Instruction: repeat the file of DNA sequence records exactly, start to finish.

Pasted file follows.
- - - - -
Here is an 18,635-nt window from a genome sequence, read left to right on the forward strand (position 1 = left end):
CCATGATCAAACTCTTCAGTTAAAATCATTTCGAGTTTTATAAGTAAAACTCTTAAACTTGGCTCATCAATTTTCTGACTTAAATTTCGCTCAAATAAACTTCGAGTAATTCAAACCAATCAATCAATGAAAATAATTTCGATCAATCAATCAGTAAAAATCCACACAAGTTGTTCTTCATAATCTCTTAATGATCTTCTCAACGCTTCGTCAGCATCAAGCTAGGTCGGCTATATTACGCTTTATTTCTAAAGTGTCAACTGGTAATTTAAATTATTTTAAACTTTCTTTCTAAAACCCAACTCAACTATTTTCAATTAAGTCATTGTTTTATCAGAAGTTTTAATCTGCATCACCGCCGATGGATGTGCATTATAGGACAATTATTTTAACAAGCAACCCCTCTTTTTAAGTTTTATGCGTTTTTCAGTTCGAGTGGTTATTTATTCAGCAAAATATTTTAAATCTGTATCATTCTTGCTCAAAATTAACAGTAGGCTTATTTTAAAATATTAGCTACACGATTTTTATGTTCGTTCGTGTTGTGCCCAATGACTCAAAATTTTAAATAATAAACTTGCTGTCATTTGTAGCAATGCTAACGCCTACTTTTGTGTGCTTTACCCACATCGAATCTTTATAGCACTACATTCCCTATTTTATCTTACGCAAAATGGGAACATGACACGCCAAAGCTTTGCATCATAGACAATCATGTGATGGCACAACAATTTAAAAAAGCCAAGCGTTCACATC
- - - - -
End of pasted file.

Here is an 18,635-nt window from a genome sequence, read left to right on the forward strand (position 1 = left end):
CCATGATCAAACTCTTCAGTTAAAATCATTTCGAGTTTTATAAGTAAAACTCTTAAACTTGGCTCATCAATTTTCTGACTTAAATTTCGCTCAAATAAACTTCGAGTAATTCAAACCAATCAATCAATGAAAATAATTTCGATCAATCAATCAGTAAAAATCCACACAAGTTGTTCTTCATAATCTCTTAATGATCTTCTCAACGCTTCGTCAGCATCAAGCTAGGTCGGCTATATTACGCTTTATTTCTAAAGTGTCAACTGGTAATTTAAATTATTTTAAACTTTCTTTCTAAAACCCAACTCAACTATTTTCAATTAAGTCATTGTTTTATCAGAAGTTTTAATCTGCATCACCGCCGATGGATGTGCATTATAGGACAATTATTTTAACAAGCAACCCCTCTTTTTAAGTTTTATGCGTTTTTCAGTTCGAGTGGTTATTTATTCAGCAAAATATTTTAAATCTGTATCATTCTTGCTCAAAATTAACAGTAGGCTTATTTTAAAATATTAGCTACACGATTTTTATGTTCGTTCGTGTTGTGCCCAATGACTCAAAATTTTAAATAATAAACTTGCTGTCATTTGTAGCAATGCTAACGCCTACTTTTGTGTGCTTTACCCACATCGAATCTTTATAGCACTACATTCCCTATTTTATCTTACGCAAAATGGGAACATGACACGCCAAAGCTTTGCATCATAGACAATCATGTGATGGCACAACAATTTAAAAAAGCCAAGCGTTCACATC